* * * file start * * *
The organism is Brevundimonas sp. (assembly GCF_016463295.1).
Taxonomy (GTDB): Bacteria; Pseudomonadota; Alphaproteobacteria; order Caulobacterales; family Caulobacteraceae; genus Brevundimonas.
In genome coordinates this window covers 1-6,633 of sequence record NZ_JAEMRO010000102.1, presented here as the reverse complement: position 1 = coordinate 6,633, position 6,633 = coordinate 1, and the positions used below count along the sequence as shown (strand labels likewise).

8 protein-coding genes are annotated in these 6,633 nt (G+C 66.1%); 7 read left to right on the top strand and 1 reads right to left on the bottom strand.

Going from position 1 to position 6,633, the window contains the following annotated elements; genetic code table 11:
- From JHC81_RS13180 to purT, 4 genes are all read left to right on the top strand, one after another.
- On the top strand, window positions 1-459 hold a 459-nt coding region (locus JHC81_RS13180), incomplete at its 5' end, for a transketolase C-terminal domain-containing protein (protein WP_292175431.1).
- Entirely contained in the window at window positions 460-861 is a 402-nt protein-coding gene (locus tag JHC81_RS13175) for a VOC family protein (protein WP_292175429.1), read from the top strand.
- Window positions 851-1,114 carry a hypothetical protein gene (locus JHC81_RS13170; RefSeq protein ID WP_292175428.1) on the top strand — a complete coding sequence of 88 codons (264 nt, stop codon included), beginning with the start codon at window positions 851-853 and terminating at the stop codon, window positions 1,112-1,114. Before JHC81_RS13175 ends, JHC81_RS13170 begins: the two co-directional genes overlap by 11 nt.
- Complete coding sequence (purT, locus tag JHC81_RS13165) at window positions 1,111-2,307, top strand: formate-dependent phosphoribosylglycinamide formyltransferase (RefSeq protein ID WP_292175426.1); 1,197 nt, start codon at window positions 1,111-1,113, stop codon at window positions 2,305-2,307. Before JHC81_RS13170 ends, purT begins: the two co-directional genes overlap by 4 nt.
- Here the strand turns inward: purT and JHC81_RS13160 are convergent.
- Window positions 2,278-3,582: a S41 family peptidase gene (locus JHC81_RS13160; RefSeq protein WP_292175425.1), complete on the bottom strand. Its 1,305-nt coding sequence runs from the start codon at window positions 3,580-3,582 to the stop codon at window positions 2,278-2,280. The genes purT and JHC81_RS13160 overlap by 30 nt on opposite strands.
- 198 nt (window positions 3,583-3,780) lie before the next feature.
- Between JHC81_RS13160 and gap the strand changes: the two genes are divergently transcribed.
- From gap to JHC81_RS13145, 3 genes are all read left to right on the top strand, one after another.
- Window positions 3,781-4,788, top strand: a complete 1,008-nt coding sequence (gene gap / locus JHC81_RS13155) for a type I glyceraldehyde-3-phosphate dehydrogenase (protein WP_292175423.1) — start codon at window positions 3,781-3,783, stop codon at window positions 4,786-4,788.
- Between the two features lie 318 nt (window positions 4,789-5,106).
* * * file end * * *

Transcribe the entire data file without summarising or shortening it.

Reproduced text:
The organism is Brevundimonas sp. (assembly GCF_016463295.1).
Taxonomy (GTDB): Bacteria; Pseudomonadota; Alphaproteobacteria; order Caulobacterales; family Caulobacteraceae; genus Brevundimonas.
In genome coordinates this window covers 1-6,633 of sequence record NZ_JAEMRO010000102.1, presented here as the reverse complement: position 1 = coordinate 6,633, position 6,633 = coordinate 1, and the positions used below count along the sequence as shown (strand labels likewise).

8 protein-coding genes are annotated in these 6,633 nt (G+C 66.1%); 7 read left to right on the top strand and 1 reads right to left on the bottom strand.

Going from position 1 to position 6,633, the window contains the following annotated elements; genetic code table 11:
- From JHC81_RS13180 to purT, 4 genes are all read left to right on the top strand, one after another.
- On the top strand, window positions 1-459 hold a 459-nt coding region (locus JHC81_RS13180), incomplete at its 5' end, for a transketolase C-terminal domain-containing protein (protein WP_292175431.1).
- Entirely contained in the window at window positions 460-861 is a 402-nt protein-coding gene (locus tag JHC81_RS13175) for a VOC family protein (protein WP_292175429.1), read from the top strand.
- Window positions 851-1,114 carry a hypothetical protein gene (locus JHC81_RS13170; RefSeq protein ID WP_292175428.1) on the top strand — a complete coding sequence of 88 codons (264 nt, stop codon included), beginning with the start codon at window positions 851-853 and terminating at the stop codon, window positions 1,112-1,114. Before JHC81_RS13175 ends, JHC81_RS13170 begins: the two co-directional genes overlap by 11 nt.
- Complete coding sequence (purT, locus tag JHC81_RS13165) at window positions 1,111-2,307, top strand: formate-dependent phosphoribosylglycinamide formyltransferase (RefSeq protein ID WP_292175426.1); 1,197 nt, start codon at window positions 1,111-1,113, stop codon at window positions 2,305-2,307. Before JHC81_RS13170 ends, purT begins: the two co-directional genes overlap by 4 nt.
- Here the strand turns inward: purT and JHC81_RS13160 are convergent.
- Window positions 2,278-3,582: a S41 family peptidase gene (locus JHC81_RS13160; RefSeq protein WP_292175425.1), complete on the bottom strand. Its 1,305-nt coding sequence runs from the start codon at window positions 3,580-3,582 to the stop codon at window positions 2,278-2,280. The genes purT and JHC81_RS13160 overlap by 30 nt on opposite strands.
- 198 nt (window positions 3,583-3,780) lie before the next feature.
- Between JHC81_RS13160 and gap the strand changes: the two genes are divergently transcribed.
- From gap to JHC81_RS13145, 3 genes are all read left to right on the top strand, one after another.
- Window positions 3,781-4,788, top strand: a complete 1,008-nt coding sequence (gene gap / locus JHC81_RS13155) for a type I glyceraldehyde-3-phosphate dehydrogenase (protein WP_292175423.1) — start codon at window positions 3,781-3,783, stop codon at window positions 4,786-4,788.
- Between the two features lie 318 nt (window positions 4,789-5,106).